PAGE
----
10 Greatest Leading Ladies Currently In Comics

Leading Ladies banner

Marvel recently welcomed Leia Organa (better known to all of you as Princess Leia) to its growing family of leading heroines with the publication of Princess Leia #1 by Mark Waid with art by Terry Dodson. As such, we thought we’d mark this occasion by taking a look at some of the best leading ladies in comics right now. By leading ladies, we mean female characters who are the star of their own eponymous series or the clear-cut main character in a larger ensemble book. We also only looked at women starring in books that are currently being published (sorry She-Hulk fans … and a preemptive apology to Black Canary and Starfire fans whose books launch later this year). Having the character appear in other media (i.e., movies or television) was not a required part of our arbitrary criteria, but it didn’t hurt.

Spider-Gwen_1_Cover

10. Gwen Stacy

Emma Stone's performance as Peter Parker's first love, Gwen Stacy, was one of few bright spots in last summer’s The Amazing Spider-Man 2. And then Jason Latour and Robbi Rodriguez made us love the character in a whole new way with their alternate dimension story: “Gwen Stacy: Spider-Woman” (as featured in Edge of Spider-Verse #2). This fresh new take on Gwen took place in world where she was bitten by a radioactive spider and felt obligated to use her powers responsibility rather than Peter Parker.

The fan response was so overwhelmingly positive to this one shot story, an ongoing, Spider-Gwen, with Latour and Rodriguez on script and art again, was launched last month. Needless to say, this one character, who was probably better known for her iconic death in the early 1970s, is now firmly a mainstay as a leading lady in the comic book world.

Thor 1 Preview Cover

9. Thor

Marvel turned some heads last year when it announced that long-time mystical hammer-wielder Thor Odison would no longer be “worthy” of holding Mjolnir, making way for a mysterious female warrior to become the new “Goddess of Thunder.”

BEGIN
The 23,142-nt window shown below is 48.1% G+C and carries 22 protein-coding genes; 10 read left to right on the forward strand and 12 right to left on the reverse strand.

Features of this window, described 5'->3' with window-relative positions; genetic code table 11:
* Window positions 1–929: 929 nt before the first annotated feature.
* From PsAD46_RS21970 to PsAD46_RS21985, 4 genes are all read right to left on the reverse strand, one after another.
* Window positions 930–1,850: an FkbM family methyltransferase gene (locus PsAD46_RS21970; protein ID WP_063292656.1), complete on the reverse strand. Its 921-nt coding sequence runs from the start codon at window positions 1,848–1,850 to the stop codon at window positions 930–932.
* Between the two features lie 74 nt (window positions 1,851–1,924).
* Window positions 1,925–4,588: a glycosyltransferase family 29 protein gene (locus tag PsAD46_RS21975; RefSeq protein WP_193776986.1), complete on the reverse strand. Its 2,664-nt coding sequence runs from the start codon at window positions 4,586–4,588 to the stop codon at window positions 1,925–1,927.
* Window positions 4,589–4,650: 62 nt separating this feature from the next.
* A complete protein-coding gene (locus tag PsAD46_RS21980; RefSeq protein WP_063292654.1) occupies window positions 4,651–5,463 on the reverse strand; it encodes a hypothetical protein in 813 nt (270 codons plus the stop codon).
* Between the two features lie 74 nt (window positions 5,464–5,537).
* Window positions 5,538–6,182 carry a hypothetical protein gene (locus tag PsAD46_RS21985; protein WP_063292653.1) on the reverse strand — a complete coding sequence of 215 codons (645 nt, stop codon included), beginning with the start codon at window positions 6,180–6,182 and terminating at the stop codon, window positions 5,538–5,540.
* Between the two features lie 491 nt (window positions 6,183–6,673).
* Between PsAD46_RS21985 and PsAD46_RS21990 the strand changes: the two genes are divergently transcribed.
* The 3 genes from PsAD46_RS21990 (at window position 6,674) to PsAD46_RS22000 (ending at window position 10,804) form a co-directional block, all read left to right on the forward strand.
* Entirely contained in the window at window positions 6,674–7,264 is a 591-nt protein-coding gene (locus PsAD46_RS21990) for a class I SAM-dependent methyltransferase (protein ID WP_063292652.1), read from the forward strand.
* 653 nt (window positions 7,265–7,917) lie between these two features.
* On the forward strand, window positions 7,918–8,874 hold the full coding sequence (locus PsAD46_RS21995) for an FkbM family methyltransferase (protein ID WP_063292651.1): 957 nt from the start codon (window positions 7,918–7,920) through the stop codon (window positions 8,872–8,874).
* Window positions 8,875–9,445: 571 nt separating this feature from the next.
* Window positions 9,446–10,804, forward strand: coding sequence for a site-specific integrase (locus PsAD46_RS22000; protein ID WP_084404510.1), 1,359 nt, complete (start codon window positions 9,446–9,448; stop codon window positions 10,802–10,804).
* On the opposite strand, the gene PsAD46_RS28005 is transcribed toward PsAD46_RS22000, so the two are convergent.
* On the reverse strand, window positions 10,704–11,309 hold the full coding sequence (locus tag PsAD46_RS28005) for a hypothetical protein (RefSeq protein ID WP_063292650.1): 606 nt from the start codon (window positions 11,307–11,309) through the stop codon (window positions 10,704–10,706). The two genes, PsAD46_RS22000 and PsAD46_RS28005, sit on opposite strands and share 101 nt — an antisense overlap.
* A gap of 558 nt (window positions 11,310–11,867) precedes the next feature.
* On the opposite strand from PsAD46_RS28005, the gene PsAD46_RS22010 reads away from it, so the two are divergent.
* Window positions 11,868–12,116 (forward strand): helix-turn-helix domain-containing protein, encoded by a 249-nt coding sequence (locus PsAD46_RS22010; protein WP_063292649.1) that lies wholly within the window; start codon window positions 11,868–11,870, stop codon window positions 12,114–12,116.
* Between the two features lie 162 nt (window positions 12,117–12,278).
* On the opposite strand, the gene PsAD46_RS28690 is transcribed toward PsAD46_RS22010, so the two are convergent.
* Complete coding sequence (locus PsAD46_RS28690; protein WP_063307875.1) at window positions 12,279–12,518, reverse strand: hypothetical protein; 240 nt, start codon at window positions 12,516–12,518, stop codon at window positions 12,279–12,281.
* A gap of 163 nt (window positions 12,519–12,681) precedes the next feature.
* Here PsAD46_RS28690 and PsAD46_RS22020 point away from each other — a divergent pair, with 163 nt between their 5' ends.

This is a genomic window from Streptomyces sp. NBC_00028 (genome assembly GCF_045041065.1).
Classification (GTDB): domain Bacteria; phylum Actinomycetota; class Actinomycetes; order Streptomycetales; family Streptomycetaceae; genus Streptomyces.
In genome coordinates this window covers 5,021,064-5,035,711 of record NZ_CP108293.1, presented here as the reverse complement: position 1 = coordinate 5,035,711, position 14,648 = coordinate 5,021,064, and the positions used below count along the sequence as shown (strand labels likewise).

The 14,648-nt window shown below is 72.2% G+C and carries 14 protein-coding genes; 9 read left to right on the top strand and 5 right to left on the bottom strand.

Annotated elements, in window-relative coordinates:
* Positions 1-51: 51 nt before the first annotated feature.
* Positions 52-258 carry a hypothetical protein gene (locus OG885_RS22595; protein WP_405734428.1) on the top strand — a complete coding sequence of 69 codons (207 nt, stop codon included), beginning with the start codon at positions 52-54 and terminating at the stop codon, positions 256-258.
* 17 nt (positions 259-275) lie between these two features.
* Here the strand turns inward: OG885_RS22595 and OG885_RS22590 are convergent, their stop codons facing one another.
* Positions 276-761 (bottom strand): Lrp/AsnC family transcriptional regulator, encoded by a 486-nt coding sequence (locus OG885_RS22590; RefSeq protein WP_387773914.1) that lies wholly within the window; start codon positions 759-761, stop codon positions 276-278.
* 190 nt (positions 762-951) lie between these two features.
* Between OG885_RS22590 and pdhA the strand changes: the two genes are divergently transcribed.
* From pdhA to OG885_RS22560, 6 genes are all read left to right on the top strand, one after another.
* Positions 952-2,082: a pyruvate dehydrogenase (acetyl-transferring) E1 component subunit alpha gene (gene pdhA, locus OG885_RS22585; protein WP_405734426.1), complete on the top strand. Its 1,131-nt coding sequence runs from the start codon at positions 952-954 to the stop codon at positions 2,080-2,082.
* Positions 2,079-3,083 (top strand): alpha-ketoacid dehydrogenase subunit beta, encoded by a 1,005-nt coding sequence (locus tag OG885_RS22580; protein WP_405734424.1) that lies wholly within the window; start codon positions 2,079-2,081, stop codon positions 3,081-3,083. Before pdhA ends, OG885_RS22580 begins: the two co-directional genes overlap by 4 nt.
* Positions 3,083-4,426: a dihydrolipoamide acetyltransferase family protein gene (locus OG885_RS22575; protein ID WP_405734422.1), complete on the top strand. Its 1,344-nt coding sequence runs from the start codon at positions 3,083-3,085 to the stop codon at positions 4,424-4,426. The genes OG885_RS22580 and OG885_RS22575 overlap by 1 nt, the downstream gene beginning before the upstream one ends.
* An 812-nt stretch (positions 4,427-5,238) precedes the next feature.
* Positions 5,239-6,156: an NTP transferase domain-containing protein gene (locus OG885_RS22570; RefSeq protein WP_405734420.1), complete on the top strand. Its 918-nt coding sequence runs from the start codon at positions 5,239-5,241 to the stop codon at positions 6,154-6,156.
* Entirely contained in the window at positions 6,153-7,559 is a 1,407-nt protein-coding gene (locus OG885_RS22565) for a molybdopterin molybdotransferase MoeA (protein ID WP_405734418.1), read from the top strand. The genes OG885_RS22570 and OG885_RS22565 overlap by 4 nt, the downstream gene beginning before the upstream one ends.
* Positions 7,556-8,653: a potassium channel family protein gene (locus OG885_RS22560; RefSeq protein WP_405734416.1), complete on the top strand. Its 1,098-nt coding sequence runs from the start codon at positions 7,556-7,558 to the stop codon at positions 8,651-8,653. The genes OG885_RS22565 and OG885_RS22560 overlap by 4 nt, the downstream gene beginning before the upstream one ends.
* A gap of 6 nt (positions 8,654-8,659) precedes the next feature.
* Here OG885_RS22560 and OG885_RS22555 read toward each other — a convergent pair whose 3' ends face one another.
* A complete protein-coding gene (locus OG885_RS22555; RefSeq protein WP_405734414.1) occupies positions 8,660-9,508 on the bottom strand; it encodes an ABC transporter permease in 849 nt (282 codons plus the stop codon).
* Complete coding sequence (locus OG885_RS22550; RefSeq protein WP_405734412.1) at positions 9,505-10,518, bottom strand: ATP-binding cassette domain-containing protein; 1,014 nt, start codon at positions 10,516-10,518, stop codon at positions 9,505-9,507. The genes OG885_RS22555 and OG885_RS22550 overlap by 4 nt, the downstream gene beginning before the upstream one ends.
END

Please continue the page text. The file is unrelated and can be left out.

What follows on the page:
This new Thor – who has still yet to be identified – debuted in October as part of a reboot of the Thor: God of Thunder series by Jason Aaron. Since the relaunch, Aaron has continued to build on his critically acclaimed story which began in 2012 as part of the Marvel Now initiative. Female Thor has certainly earned her stripes in some of her early adventures, and has been established as someone destined to stick around for the long haul. Meanwhile, Odinson hasn’t been completely neglected either, as the character is still very much a part of Aaron’s narrative. It’s just that he’s wielding a big huge axe rather than Mjolnir now.

Mind MGMT hardcover 1 cover

8. Meru Marlow

The main character in Matt Kindt’s mercurial spy thriller, Mind MGMT, is not the kind of heroine you’re likely to find on the front of a t-shirt. But the engrossing mystery around her backstory has helped make Mind MGMT one of the most consistently worthwhile series currently found in comic book shops. While the Mind MGMT’s cast has grown into more of an ensemble over the past few years, Meru’s initial probing into a flight where everyone on board suddenly developed amnesia, set off the chain of events that has made the series such a cult favorite to anyone who doesn’t mind having their own mind and perceptions messed around with. The series is expected to come a close this year, as Kindt has repetitively said there would be only a finite number of issues encompassing his story. But a film is reportedly in the works, which would bring Meru’s story to the big screen.